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Presentation

Automata 2009 is the fifteenth workshop in a series of homonimous events established in 1995 by members of the Working Group 1.5, subordinated to the Technical Committee 1: Foundations of Computer Science, of the International Federation for Information Processing (IFIP), the  previous editions having taken place in:



Automata 2008 Bristol (UK) 

Automata 2001 Giens (FR) 

Automata 2007 Toronto (CA) 

Automata 2000 Osaka (JP) 

Automata 2006 Hiroshima (JP) 

Automata 1999 Lyon (FR) 

Automata 2005 Gdansk (PL) 

Automata 1998 Santiago (CL) 

Automata 2004 Karlsruhe (DE) 

Automata 1997 Gargnano (IT) 

Automata 2003 Leuven (BE) 

Automata 1996 Rauischholzhausen (DE) 

Automata 2002 Prague (CZ) 

Automata 1995 Dagstuhl (DE) 



The original Working Group 1.5, denominated Cellular Automata and Machines, was dissolved in early 2004, and during the last couple of years, several discussions revealed that its scope was too narrow. The consensus of opinion led to the extension of its scope, from cellular automata to more general discrete complex systems. The Working Group 1.5 has just officially been re-established, and Automata 2009 will host its first annual meeting in the renewed, updated phase of the group, now denominated Cellular Automata and Discrete Complex Systems, with the following attributions:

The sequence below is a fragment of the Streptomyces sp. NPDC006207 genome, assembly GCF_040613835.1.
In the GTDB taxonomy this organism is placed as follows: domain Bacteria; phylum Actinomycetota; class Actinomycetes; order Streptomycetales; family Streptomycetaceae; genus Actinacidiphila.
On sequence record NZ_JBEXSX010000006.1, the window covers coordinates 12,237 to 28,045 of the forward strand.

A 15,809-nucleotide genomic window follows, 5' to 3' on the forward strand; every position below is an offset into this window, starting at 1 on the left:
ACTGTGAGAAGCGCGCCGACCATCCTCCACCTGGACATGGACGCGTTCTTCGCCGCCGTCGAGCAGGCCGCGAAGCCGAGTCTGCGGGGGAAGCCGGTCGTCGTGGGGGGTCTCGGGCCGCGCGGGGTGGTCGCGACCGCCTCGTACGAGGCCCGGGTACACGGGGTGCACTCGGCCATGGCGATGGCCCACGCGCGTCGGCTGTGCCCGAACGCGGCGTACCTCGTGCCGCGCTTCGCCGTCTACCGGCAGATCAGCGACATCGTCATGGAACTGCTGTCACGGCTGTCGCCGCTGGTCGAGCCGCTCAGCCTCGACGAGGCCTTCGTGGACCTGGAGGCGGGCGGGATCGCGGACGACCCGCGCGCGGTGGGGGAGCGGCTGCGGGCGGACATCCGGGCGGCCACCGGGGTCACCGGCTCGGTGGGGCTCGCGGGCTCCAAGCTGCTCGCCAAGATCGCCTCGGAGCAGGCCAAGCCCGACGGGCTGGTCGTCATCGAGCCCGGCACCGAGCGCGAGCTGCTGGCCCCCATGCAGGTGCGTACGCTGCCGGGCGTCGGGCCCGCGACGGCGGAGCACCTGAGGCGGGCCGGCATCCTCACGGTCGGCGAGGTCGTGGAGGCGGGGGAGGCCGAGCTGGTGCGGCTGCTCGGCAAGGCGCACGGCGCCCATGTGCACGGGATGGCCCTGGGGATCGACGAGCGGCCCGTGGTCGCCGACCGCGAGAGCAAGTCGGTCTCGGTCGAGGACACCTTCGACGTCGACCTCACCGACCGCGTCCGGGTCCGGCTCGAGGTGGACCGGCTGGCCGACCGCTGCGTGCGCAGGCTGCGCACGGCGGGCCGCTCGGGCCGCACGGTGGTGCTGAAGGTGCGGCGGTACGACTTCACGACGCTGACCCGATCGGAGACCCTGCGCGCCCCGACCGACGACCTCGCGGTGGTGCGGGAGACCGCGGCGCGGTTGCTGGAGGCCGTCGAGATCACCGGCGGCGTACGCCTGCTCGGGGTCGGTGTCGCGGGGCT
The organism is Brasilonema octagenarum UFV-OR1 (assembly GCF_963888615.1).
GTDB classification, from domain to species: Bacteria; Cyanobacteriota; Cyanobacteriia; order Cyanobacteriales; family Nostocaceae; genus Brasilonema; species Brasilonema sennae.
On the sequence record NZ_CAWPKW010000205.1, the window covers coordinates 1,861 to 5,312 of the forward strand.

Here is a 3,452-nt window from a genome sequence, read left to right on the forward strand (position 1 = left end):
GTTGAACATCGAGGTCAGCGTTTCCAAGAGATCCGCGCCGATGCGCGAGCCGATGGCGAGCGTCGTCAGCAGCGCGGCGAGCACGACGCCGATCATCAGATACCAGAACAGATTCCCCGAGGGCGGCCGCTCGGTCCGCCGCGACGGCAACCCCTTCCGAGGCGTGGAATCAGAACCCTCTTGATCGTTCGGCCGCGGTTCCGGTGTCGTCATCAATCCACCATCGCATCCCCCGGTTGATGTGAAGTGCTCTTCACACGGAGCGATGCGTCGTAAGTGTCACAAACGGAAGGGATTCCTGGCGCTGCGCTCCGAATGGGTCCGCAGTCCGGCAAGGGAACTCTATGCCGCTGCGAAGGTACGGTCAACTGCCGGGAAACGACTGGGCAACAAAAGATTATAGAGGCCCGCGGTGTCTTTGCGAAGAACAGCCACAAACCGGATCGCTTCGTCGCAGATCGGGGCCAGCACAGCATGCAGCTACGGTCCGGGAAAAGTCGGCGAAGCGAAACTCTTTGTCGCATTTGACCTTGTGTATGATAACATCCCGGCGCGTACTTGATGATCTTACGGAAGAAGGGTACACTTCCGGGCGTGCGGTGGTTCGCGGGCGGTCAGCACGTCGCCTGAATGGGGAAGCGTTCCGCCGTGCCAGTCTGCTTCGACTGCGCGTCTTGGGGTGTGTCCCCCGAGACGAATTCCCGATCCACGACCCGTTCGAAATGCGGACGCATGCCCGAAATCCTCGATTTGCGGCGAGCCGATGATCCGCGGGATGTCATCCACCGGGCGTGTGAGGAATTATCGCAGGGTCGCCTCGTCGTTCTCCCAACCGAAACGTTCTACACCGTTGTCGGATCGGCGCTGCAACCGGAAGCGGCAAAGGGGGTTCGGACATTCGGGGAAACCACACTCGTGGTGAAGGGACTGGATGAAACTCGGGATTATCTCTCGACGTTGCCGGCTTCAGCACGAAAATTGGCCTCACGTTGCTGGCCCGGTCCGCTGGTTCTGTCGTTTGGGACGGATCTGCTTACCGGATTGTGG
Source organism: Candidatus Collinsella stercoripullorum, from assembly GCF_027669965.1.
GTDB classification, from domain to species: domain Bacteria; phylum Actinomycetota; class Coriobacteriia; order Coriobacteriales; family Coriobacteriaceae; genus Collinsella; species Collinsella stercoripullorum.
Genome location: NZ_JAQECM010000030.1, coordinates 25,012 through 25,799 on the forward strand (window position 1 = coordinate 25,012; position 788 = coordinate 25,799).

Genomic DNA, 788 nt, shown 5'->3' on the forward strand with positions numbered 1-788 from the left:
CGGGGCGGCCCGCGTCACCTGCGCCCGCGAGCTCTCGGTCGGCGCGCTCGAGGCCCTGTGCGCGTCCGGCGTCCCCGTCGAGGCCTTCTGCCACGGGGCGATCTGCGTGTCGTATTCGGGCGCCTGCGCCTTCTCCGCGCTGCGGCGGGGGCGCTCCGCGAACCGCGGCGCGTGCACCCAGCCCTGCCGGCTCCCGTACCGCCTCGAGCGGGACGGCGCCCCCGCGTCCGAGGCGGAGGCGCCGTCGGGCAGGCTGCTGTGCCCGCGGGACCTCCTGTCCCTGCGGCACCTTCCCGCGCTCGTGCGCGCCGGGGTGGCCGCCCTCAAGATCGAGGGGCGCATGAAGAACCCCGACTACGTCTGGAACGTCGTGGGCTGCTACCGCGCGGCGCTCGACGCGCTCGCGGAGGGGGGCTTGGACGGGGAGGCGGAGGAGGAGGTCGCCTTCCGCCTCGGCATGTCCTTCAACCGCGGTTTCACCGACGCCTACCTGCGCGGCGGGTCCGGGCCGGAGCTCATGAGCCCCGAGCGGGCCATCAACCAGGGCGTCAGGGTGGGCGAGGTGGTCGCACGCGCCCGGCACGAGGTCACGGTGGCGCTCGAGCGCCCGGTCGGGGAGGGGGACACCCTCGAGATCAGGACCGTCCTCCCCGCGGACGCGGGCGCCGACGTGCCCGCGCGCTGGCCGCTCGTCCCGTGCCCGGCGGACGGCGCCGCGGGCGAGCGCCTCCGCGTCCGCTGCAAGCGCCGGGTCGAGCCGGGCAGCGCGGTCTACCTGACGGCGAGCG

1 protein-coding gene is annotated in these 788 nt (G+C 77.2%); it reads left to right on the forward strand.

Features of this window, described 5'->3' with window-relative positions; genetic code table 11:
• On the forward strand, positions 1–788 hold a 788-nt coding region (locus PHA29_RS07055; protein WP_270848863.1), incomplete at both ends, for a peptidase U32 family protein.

To establish and maintain a permanent, international, multidisciplinary forum for the collaboration of researchers in the fields of Cellular Automata (CA) and Discrete Complex Systems (DCS).
To provide a platform for presenting and discussing new ideas and results.
To support the development of theory and applications of CA and DCS (e.g. parallel computing, physics, biology, and others) as long as fundamental aspects and their relations are concerned.
To identify and study within an inter- and multidisciplinary context, the important fundamental aspects, concepts, notions and problems concerning CA and DCS.

As such, Automata 2009 opens up to stressing all fundamental aspects of cellular automata and discrete complex systems, including:


Dynamics
Algebraic aspects
Complexity issues
Emergent properties
Formal language processing
Models of parallelism and distributed systems
Phenomenological descriptions
Scientific modeling
Practical applications

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